A gift for a down payment using Washington State FHA Financing may come from sources such as: family members, close friend, the borrower’s employer or a charitable organization such as a church. With that said, HUD clearly states that these funds must be completely documented (paper trail from source) and the donor must agree in writing (gift letter) that no repayment is required.
Follow These Guidelines To A “T”. Accepting money for a down payment is a 3-Step Process:
First – Get A Down Payment Gift Letter
A certified Down Payment Gift Letter is required by FHA, VA and USDA underwriting guidelines. The Gift Letter must contain,
(1) The amount of gift
(2) The donor’s name
(3) The subject property address
(4) Verbiage indicating the gift is NOT loan, and needs not repaid
(5) Signatures and dates from both donor and recipient
Next – Receive Money From Donor
The donor (gifter) needs to make a clear paper trail documenting where the money came from and the form in which it will be transferred to the recipient. Make sure you follow these steps to a “T”:
(1) Provide a bank statement showing the donor has the funds available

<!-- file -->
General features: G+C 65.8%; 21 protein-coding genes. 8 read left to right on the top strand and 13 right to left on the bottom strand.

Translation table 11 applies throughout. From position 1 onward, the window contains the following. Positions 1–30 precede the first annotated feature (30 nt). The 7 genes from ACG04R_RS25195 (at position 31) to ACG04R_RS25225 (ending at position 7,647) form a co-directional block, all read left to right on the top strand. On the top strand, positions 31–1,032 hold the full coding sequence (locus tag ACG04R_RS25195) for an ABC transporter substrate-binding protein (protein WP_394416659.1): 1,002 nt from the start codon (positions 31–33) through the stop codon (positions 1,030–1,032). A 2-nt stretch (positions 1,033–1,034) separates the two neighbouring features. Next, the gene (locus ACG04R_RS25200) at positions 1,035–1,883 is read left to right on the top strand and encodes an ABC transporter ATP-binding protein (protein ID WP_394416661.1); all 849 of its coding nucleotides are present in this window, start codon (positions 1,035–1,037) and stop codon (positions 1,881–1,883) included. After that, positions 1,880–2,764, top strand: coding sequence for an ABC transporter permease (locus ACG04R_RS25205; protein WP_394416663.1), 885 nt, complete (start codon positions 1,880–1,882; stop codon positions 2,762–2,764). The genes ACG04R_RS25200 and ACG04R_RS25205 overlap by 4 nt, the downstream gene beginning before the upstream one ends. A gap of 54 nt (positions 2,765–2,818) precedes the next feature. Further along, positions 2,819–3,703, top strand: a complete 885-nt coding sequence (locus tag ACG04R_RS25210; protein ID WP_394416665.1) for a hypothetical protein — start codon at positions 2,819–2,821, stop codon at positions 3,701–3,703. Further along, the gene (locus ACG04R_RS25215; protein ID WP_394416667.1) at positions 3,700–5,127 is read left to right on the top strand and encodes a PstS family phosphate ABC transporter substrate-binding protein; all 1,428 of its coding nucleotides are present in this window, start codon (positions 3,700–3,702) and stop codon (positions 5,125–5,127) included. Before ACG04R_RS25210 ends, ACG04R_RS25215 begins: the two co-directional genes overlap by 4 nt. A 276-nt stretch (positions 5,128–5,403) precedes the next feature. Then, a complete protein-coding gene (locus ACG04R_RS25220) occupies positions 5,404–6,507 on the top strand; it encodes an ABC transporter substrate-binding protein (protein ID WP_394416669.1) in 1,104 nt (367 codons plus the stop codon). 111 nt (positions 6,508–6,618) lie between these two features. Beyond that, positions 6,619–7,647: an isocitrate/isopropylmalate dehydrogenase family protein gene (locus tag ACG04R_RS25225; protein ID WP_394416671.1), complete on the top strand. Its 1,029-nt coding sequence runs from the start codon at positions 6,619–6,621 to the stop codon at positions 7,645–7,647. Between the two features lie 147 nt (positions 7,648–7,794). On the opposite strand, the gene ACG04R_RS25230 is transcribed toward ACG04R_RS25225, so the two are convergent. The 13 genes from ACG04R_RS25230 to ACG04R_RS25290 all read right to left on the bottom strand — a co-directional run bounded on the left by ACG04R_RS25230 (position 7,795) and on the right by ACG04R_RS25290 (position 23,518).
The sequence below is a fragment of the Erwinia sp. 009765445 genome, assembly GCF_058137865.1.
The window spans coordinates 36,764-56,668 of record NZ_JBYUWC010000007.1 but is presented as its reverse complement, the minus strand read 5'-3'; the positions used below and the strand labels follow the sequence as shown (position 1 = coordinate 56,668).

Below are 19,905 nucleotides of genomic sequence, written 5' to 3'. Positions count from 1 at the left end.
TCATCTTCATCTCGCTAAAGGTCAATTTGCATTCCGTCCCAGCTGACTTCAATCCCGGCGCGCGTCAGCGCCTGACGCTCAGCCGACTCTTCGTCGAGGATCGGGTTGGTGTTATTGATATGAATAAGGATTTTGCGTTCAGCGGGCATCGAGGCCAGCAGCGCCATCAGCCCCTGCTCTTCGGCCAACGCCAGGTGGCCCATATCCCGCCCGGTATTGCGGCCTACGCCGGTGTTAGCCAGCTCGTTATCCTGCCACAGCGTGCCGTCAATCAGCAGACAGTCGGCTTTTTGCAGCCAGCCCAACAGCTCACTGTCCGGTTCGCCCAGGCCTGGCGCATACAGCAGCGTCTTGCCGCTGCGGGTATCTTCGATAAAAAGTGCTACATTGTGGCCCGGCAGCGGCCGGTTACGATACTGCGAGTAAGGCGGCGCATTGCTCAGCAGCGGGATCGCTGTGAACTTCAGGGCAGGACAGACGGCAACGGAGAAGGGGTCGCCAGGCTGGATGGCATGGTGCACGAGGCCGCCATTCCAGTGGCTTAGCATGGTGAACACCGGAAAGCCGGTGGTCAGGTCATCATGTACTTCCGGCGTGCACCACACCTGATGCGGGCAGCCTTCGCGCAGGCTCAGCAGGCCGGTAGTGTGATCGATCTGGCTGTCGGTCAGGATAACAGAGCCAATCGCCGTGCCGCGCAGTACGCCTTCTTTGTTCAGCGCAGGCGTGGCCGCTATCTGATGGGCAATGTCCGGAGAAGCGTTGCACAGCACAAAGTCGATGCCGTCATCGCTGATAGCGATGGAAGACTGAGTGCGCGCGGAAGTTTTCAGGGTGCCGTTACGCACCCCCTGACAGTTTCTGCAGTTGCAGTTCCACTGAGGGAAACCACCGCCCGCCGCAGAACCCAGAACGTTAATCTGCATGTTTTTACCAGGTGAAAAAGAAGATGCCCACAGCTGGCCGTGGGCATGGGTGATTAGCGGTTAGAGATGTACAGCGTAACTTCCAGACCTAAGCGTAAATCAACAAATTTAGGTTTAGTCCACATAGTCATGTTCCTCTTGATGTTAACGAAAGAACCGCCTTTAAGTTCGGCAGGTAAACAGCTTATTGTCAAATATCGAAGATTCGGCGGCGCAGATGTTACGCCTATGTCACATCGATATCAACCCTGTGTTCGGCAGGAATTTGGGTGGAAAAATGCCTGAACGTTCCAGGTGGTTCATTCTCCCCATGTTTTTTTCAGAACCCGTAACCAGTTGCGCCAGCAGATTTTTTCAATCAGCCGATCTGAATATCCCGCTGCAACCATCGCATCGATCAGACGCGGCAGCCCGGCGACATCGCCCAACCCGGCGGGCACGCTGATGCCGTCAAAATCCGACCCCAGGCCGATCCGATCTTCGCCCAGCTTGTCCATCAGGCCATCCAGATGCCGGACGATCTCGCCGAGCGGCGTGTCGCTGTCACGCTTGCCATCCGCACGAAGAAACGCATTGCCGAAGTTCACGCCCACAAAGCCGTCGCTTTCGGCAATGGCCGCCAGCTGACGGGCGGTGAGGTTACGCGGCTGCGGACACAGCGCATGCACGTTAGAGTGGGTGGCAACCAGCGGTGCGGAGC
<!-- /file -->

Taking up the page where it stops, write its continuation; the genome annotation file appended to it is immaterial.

(2) Provide a copy of the check or wire transfer (money order or check is the best option)
(3) The gift much match the amount on the gift letter
Lastly – Depositing the Gift Funds
It is important to remember that when you deposit the gift funds to follow these three steps:
(1) Do not commingle the funds, meaning: If you receive a gift of $6,000, only deposit $6,000 at that time
(2) After the deposit is made, request a copy of the check from the teller
(3) And, finally, after the deposit is made, request an update account balance statement reflecting the deposit
If you follow the above-mentioned steps to a “T” you can avoid costly hang-ups in underwriting. If you would like a copy of the Gift Funds Checklist along with a certified Gift Letter, you can click on the link below or call me directly at (425) 350-7136.
Another common way that home buyers are using gift funds for down payment assistance is through a 401k loan. Using a 401k loan to purchase a home is becoming more and more common as a result of poorly performing investment accounts. Typically, there are minimal fees or costs to take out a loan against a 401k, and if you plan on keeping the home for more than 5 years, often times that is a good option.
I can be reached directly or via text message at (425) 350-7136. You may also e-mail me at firstname.lastname@example.org